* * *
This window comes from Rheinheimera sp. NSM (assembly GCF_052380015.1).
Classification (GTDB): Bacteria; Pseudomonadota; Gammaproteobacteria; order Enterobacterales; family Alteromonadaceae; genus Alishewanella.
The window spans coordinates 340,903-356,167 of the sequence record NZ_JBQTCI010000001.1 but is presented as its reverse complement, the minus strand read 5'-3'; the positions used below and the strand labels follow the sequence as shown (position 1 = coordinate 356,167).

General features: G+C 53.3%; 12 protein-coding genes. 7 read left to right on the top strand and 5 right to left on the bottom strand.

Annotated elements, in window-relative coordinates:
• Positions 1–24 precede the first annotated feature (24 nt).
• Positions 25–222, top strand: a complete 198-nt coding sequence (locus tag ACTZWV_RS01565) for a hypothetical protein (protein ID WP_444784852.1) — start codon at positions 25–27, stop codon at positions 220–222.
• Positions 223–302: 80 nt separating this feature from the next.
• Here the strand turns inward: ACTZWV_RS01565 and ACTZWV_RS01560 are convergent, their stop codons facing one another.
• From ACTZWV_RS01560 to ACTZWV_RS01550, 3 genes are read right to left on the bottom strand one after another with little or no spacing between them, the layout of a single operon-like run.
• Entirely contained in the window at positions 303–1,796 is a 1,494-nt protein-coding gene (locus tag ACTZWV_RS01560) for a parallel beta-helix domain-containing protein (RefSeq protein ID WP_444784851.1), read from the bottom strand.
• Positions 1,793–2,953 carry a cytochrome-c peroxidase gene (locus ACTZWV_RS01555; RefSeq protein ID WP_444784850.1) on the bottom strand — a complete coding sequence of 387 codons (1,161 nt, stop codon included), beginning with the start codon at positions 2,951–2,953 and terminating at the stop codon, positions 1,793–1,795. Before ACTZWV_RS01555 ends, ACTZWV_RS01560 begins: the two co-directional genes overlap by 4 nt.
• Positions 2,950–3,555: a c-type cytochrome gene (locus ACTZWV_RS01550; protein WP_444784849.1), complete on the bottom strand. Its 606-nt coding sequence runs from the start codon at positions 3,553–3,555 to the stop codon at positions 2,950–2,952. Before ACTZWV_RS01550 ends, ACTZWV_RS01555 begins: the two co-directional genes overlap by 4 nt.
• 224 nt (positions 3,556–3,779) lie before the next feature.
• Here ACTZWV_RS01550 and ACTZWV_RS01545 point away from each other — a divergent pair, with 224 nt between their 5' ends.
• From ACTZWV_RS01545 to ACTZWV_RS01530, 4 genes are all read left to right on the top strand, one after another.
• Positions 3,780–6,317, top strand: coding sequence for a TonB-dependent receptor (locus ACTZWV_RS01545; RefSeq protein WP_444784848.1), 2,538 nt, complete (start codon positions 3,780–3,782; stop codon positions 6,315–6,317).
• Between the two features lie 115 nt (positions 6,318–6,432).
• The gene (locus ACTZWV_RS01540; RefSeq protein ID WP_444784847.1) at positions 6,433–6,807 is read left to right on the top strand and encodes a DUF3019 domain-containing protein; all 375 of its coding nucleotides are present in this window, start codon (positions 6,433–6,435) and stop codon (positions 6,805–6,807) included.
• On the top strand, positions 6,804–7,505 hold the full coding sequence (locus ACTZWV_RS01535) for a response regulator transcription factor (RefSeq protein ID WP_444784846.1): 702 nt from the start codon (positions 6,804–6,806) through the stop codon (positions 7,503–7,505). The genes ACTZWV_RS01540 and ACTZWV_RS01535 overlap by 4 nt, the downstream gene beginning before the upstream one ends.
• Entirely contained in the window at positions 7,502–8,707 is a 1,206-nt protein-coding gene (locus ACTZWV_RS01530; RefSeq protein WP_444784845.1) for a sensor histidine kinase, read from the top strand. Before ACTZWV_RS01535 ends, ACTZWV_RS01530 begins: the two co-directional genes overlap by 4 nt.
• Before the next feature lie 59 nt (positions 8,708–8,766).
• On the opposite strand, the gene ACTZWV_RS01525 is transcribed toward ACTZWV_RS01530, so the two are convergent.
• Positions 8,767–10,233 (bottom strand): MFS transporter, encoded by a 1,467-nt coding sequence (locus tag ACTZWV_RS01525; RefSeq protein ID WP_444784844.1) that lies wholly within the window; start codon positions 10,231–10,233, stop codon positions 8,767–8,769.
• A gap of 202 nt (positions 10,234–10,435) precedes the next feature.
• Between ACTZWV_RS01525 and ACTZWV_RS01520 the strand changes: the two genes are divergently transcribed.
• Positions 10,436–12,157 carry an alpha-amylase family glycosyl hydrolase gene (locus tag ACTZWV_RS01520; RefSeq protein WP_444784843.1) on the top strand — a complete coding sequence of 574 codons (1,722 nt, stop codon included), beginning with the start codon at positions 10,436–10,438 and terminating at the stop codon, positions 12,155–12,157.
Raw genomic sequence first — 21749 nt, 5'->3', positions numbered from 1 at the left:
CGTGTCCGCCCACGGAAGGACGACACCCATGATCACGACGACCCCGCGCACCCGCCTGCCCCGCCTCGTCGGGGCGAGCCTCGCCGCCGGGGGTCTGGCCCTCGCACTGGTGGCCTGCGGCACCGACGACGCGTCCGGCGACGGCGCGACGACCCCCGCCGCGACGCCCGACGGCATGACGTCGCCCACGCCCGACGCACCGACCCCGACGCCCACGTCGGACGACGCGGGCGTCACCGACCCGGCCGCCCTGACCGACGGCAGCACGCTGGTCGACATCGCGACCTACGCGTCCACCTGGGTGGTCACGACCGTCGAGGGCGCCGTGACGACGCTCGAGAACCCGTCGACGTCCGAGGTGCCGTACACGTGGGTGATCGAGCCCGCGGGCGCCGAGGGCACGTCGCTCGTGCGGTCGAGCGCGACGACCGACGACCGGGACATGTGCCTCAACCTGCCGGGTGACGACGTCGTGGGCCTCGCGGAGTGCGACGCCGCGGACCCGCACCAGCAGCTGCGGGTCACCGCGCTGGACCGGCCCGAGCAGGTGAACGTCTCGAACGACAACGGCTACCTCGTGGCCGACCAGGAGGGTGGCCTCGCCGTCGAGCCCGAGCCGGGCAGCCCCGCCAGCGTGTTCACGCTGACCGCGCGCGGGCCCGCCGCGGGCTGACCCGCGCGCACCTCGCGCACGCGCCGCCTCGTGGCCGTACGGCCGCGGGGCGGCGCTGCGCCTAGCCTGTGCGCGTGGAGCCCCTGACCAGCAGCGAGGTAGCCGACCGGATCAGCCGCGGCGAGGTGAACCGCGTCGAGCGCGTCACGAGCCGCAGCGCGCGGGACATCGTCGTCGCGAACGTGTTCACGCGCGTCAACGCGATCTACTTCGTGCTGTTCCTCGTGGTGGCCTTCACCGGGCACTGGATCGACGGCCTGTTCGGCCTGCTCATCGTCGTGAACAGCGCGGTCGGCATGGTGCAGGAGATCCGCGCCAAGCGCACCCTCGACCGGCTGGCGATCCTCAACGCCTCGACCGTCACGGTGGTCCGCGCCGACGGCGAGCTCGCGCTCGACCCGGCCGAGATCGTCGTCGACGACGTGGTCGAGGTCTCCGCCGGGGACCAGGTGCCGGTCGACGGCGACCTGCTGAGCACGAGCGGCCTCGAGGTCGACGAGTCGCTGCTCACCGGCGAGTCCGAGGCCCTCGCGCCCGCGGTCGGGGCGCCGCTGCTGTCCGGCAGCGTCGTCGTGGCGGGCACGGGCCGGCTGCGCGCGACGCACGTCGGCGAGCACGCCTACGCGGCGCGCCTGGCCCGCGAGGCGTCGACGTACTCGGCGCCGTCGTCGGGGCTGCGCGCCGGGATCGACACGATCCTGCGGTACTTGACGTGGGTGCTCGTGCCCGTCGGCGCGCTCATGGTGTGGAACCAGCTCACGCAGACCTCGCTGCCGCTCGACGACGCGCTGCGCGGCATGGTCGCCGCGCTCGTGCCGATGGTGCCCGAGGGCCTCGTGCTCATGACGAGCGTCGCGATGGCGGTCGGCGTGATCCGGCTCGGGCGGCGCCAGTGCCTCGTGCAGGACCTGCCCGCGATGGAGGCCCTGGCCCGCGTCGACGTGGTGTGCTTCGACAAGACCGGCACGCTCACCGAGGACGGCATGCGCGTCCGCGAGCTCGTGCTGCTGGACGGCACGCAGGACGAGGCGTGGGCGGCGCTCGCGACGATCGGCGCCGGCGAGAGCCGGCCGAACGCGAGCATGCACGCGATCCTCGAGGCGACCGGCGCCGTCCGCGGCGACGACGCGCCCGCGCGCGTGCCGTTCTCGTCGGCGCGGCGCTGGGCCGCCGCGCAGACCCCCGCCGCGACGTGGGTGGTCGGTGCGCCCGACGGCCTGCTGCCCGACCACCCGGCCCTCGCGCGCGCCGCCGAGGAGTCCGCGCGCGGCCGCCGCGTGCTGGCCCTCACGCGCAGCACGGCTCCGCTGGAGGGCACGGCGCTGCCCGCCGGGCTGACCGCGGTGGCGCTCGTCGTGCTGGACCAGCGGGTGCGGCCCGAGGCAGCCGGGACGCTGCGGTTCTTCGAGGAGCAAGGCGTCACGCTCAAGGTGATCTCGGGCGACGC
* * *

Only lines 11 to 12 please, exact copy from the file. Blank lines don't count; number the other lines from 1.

• Entirely contained in the window at positions 303–1,796 is a 1,494-nt protein-coding gene (locus tag ACTZWV_RS01560) for a parallel beta-helix domain-containing protein (RefSeq protein ID WP_444784851.1), read from the bottom strand.
• Positions 1,793–2,953 carry a cytochrome-c peroxidase gene (locus ACTZWV_RS01555; RefSeq protein ID WP_444784850.1) on the bottom strand — a complete coding sequence of 387 codons (1,161 nt, stop codon included), beginning with the start codon at positions 2,951–2,953 and terminating at the stop codon, positions 1,793–1,795. Before ACTZWV_RS01555 ends, ACTZWV_RS01560 begins: the two co-directional genes overlap by 4 nt.